Memory: The Origins of Alien, 2019.
Directed by Alexandre O. Philippe.
Starring Tom Skerritt, Diane O’Bannon, Axelle Carolyn, Roger Corman, Veronica Cartwright, Ben Mankiewicz, and Alan Jones.
Documentary focusing on how Alien and, more specifically, its central antagonist came into being.
Just when you think there is nothing more to be mined from the making of Ridley Scott’s 1979 classic Alien, along comes a documentary that takes a slightly different approach than just a ‘how did they do that?’ angle. Well, for some of its running time it does because Alien is a movie with many interpretations squeezed into its iconography and, as is often said about it, it is a lot more than just a scary sci-fi story.
The bulk of the documentary is made up of where the idea for the Xenomorph creature actually came from, and not just its design that were created by Swiss artist H.R. Giger. Memory: The Origins of Alien spends roughly half of its length going through the creative process that writer Dan O’Bannon went through over several years to come up with the concept of the Xeno and its bizarre life cycle. O’Bannon’s widow Diane goes through how her late husband came up with the story from his upbringing watching the sci-fi movies of the 1950s and reading E.C. Comics, of which one story, Seeds of Jupiter, was particularly influential; sowing the seeds, as it were, for O’Bannon’s future as a writer.
What is interesting here is how director Alexandre O. Philippe compares Dan O’Bannon’s journey with that of John Carpenter, who also grew up on the same healthy diet of weird sci-fi and grisly horror, and shows various shots from Alien and The Thing side by side to illustrate the point. The film then traces O’Bannon’s early career where he worked with Carpenter on Dark Star – which Diane O’Bannon calls the ‘comedy’ version of Alien – before it starts to get serious as 20th Century Fox become involved, a script is written, H.R. Giger is consulted and a certain Ridley Scott is hired as director.
There is a lot of talk about creative ideas and vision in Memory: The Origins of Alien and once Ridley Scott became involved you can see, even from the distance of 40 years, that his input was crucial in making Alien more than just the sci-fi fantasy of a writer who knew what he wanted to create but couldn’t quite make it happen. From here on in the documentary covers the most iconic moments from the movie – most notably the infamous chestburster scene – with input from actors Tom Skerritt and Veronica Cartwright, and various crew members.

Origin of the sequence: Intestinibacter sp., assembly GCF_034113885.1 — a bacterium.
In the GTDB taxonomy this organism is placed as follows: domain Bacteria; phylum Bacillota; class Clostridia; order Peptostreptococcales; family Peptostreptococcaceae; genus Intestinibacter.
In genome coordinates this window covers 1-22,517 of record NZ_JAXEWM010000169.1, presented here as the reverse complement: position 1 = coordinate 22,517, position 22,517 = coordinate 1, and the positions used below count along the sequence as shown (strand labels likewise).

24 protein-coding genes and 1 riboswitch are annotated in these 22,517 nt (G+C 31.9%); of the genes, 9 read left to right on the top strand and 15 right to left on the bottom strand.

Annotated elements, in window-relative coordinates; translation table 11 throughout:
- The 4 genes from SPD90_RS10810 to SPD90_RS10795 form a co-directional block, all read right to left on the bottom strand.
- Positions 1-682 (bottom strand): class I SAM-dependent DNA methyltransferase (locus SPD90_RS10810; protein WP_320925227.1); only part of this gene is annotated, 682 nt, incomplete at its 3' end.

And that is sort of where the documentary starts to unravel a bit as what we have is essentially two stories being told – one of the practicalities of filmmaking and the other a deeper examination of Freudian ideas, cultural mythologies and the fantastical mind of a storyteller who gleefully admitted that he stole his ideas “from everyone” – and they never really meld together to form a cohesive whole or offer any real conclusion after teasing such an in-depth look at the how’s and why’s of the creative process, which is a bit disappointing as the content itself is quite captivating and entertaining but given that Alexandre O. Philippe’s previous documentary was 78/52: Hitchcock’s Shower Scene, a 90-minute look at how one legendary scene in Hitchcock’s Psycho was achieved, you would expect Memory: The Origins of Alien to be a little less scattershot and more focused on its core subject.
Nevertheless, fans of Alien will lap it up just the same and, like most documentaries, there isn’t really a great deal to drag you in unless you’re already invested in its subject matter anyway. The talking heads style of telling the story works better during the behind-the-scenes stuff than it does the analytical take during the first half but they feel so separate that you can use your skip button to great advantage to get to the bits you want to hear about a bit quicker, and overall, Memory: The Origins of Alien is full of interesting content but most of it, sadly, is not presented in the most consistent way.
Flickering Myth Rating – Film: ★ ★ / Movie: ★ ★ ★